I was wrapped up in a tartan wool blanket in Fear’s house. The fire behind me warmed my back, allowing each muscle along my spine to relax and sink deeper.
There was this strange comfortability here. The kind of comfort where you find yourself forgetting that you don’t belong. A reminder alerting you every few seconds that even though your mind thinks this is the place to rest your bones forever, your body nudges at you to run.
A twitch of the wrist.
Like when you’re falling asleep and you jump out of your skin, your body trying desperately to keep you alive.
I had known this feeling of my body and mind being at war. And so I sat with it as Fear stammered on in the background about his opinions and “what if’s” in the world.
Fear always had a lot to say.
I continued looking around the room that consisted of items completely opposite of the other. The juxtaposition was baffling, but when looked at closer, made much more sense.
Old suitcases lined a wall, stacked on top of the other. And next to them was a table full of fully used Passports, stamps covering the sheets inside like freckles.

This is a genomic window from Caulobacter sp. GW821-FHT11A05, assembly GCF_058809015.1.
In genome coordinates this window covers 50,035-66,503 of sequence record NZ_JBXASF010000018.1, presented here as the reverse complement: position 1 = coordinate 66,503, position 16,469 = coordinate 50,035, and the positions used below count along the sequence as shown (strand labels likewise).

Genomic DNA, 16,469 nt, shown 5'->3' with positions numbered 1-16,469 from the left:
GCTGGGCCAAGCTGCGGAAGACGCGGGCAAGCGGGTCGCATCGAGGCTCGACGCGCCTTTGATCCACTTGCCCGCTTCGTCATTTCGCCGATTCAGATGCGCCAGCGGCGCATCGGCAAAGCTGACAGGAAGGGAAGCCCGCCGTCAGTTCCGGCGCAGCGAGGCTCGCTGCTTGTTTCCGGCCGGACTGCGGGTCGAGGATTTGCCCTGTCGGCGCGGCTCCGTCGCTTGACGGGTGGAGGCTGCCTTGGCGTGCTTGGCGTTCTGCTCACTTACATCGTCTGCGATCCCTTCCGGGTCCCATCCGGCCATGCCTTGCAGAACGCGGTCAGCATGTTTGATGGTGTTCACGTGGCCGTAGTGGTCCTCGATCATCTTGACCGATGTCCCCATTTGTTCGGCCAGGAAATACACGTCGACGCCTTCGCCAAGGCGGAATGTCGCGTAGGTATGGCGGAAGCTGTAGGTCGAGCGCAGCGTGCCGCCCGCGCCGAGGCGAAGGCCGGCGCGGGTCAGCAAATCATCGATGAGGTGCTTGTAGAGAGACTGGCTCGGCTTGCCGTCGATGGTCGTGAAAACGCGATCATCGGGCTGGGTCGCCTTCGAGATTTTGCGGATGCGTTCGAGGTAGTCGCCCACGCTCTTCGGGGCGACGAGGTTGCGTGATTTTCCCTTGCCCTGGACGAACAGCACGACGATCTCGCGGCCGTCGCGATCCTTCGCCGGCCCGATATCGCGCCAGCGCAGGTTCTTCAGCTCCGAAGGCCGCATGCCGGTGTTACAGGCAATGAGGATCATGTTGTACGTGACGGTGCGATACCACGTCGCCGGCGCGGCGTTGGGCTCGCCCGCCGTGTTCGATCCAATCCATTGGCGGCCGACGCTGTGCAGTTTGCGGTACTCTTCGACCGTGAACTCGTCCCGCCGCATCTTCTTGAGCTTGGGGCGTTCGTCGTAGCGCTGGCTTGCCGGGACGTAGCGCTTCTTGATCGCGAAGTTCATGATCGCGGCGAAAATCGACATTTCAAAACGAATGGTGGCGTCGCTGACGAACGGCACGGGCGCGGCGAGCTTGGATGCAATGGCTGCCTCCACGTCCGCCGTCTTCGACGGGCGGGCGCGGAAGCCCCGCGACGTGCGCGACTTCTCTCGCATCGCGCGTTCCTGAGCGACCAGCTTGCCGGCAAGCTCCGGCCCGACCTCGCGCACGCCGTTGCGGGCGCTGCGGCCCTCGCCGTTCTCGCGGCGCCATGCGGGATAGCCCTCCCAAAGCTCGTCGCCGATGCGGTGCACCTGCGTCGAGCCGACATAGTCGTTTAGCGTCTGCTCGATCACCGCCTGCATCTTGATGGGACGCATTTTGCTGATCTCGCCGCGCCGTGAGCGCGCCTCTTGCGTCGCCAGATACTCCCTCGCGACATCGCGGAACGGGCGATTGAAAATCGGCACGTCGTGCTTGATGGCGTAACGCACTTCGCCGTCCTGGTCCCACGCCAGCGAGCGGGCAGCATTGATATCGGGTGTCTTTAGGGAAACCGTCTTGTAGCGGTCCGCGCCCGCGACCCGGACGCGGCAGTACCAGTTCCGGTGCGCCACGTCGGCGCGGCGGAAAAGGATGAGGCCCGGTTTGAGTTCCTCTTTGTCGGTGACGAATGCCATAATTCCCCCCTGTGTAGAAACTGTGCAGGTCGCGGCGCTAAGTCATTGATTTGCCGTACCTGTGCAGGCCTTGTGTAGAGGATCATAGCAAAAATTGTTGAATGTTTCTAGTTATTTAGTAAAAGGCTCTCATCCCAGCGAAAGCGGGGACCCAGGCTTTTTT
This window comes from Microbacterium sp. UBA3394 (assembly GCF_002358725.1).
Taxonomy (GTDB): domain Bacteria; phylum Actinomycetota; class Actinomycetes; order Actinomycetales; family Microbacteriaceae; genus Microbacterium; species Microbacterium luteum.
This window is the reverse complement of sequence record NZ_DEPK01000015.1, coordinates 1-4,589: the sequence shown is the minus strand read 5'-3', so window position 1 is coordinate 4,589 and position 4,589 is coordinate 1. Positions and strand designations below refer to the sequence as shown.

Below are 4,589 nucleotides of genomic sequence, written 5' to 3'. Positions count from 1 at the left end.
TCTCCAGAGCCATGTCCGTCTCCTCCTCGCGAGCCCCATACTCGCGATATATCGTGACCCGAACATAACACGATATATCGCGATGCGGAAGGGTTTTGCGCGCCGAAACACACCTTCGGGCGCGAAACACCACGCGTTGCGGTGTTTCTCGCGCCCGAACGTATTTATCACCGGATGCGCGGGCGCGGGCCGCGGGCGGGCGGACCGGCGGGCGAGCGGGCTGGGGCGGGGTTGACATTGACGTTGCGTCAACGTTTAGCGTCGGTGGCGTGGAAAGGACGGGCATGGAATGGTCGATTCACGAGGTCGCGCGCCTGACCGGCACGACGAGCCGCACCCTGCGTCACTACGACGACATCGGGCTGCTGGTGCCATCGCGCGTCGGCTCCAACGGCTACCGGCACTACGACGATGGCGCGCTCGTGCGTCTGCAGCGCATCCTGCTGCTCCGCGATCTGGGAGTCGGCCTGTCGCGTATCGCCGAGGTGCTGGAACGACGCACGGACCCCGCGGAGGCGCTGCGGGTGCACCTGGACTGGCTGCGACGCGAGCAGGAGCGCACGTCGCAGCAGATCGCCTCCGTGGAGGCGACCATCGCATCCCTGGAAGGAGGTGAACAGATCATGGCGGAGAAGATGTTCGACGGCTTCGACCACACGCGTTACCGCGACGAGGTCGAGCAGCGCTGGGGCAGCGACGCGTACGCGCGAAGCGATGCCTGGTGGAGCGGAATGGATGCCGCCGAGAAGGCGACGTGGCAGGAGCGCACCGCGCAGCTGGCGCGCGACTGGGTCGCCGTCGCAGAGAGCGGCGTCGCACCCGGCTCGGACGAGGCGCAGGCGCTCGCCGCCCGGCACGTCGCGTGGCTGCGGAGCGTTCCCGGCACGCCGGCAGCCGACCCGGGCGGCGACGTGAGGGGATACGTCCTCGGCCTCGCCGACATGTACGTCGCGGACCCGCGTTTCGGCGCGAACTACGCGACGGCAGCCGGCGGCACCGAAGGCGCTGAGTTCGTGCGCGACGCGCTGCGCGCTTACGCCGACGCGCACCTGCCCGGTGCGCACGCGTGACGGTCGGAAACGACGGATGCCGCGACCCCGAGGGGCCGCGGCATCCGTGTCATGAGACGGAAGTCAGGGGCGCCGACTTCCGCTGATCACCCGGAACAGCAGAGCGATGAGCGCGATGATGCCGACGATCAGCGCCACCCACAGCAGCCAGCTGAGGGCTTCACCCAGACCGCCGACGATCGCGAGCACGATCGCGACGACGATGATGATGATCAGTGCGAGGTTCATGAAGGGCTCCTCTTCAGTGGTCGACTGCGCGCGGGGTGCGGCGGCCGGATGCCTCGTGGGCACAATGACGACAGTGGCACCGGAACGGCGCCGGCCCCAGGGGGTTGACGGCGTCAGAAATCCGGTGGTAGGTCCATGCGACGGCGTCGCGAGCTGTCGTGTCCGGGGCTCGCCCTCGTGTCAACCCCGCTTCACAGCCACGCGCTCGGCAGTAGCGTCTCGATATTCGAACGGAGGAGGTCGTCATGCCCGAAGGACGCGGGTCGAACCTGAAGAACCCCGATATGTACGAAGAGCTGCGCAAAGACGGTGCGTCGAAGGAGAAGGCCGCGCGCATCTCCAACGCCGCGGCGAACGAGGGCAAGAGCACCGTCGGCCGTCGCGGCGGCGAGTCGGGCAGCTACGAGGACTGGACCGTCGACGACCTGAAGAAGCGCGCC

“Ah,” I said out loud as Fear stopped mid sentence and turned to look at me, “The trips no one took and the adventures so many chose.”
Fear smiled at me. He always appreciated my talent for reading a room, and of course my insight into him.
“It’s true what they say,” he said as he removed his glasses, pulled out a cloth and circled the lenses round and round, “everything you want really is on the other side of me.”
He put his glasses back on and returned to stammering about his ancestors, siblings and grandkids that lived so prominently throughout our world but I could no longer hear him.
My ears were filled with the sounds of bustling Thai markets, the sound of sheep on the English countryside and the sound of my Mother humming in the early morning as I lay in my childhood bedroom safe and sound.
Before fear had ever wrapped his tartan blanket around my shoulders.
And spread fire into my veins.